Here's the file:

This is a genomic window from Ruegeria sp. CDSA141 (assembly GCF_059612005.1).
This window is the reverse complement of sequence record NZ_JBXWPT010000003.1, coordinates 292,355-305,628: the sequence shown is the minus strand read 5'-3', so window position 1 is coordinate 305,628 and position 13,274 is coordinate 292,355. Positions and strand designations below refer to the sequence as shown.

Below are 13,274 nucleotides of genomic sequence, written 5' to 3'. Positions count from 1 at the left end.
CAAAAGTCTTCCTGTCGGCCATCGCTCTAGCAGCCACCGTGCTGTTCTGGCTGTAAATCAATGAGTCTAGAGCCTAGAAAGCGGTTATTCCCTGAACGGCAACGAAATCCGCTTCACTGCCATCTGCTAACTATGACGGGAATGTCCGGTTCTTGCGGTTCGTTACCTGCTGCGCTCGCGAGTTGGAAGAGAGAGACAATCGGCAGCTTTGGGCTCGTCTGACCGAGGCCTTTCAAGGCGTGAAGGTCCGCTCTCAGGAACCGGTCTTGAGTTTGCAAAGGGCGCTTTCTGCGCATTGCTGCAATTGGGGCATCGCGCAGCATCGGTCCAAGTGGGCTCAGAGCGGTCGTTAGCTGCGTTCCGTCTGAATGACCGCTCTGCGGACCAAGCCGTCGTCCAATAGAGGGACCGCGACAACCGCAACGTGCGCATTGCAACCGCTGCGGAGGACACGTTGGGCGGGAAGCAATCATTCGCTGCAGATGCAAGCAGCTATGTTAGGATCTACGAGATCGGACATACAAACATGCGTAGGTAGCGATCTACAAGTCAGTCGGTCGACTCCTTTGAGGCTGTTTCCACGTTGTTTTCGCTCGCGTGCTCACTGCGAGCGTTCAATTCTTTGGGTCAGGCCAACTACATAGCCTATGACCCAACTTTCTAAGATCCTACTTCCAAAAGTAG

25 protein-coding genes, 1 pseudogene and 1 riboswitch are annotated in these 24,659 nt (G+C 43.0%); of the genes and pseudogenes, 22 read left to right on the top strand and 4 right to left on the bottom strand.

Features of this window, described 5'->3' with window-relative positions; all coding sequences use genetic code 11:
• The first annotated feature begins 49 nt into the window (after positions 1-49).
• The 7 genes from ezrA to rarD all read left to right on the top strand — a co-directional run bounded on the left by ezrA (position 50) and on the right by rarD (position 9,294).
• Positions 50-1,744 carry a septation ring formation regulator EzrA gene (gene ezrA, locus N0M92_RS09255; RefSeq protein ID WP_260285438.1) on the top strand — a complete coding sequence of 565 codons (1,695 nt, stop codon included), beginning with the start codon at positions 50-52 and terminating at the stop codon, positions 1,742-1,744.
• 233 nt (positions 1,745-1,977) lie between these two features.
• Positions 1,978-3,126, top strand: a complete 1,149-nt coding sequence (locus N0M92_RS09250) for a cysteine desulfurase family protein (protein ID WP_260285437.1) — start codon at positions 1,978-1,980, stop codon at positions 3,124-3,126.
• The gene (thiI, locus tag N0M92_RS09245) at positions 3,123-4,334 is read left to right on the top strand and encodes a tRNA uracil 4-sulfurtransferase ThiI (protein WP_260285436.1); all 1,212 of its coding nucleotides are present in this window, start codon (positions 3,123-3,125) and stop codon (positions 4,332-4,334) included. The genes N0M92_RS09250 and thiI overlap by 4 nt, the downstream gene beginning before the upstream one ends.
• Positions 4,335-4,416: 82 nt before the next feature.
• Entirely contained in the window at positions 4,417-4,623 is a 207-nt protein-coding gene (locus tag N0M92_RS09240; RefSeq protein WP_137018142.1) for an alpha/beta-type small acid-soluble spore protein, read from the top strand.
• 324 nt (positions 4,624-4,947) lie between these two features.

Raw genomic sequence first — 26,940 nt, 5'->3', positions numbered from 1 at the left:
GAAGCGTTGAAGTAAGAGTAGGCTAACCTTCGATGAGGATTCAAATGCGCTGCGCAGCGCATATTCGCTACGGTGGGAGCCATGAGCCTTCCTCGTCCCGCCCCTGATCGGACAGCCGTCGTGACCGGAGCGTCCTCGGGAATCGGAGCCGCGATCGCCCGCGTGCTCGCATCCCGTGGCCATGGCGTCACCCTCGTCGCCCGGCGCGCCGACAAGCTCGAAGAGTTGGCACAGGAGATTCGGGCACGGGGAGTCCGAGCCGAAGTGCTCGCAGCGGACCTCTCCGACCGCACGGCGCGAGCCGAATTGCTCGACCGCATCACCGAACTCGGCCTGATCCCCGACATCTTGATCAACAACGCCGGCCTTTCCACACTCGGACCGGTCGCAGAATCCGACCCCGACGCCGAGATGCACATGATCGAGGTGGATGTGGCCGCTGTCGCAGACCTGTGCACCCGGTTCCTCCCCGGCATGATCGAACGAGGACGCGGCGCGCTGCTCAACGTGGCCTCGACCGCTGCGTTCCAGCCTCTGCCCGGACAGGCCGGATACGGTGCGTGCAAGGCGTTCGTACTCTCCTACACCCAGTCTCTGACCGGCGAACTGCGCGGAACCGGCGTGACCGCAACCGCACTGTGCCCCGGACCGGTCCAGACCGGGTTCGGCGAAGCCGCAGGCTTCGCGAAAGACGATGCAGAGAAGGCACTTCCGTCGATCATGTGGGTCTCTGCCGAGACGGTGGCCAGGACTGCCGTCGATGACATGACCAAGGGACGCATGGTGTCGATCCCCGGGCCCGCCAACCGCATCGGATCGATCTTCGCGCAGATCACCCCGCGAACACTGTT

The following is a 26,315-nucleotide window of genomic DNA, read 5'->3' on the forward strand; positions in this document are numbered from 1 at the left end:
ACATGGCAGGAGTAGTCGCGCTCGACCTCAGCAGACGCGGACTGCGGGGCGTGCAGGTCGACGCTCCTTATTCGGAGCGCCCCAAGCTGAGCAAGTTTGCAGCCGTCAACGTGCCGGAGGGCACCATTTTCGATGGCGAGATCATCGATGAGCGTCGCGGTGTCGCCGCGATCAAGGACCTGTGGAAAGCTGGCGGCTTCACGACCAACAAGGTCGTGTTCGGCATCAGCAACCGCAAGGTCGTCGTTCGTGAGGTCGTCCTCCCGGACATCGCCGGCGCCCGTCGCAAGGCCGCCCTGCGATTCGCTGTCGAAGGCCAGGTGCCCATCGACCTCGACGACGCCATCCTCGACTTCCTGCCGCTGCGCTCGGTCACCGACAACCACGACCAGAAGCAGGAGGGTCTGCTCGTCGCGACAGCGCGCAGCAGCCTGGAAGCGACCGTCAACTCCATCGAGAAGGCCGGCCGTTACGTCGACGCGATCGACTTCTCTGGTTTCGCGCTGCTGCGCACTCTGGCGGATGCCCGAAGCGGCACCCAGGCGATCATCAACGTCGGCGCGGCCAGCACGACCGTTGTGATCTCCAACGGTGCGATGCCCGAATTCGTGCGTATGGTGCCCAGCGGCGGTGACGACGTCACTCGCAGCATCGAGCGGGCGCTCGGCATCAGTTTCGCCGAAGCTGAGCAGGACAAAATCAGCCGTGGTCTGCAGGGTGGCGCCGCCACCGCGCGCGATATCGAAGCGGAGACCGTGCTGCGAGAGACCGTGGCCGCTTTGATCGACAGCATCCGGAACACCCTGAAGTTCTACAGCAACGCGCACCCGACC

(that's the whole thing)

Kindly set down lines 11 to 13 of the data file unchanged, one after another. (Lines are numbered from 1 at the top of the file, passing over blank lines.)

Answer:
• Positions 1,978-3,126, top strand: a complete 1,149-nt coding sequence (locus N0M92_RS09250) for a cysteine desulfurase family protein (protein ID WP_260285437.1) — start codon at positions 1,978-1,980, stop codon at positions 3,124-3,126.
• The gene (thiI, locus tag N0M92_RS09245) at positions 3,123-4,334 is read left to right on the top strand and encodes a tRNA uracil 4-sulfurtransferase ThiI (protein WP_260285436.1); all 1,212 of its coding nucleotides are present in this window, start codon (positions 3,123-3,125) and stop codon (positions 4,332-4,334) included. The genes N0M92_RS09250 and thiI overlap by 4 nt, the downstream gene beginning before the upstream one ends.
• Positions 4,335-4,416: 82 nt before the next feature.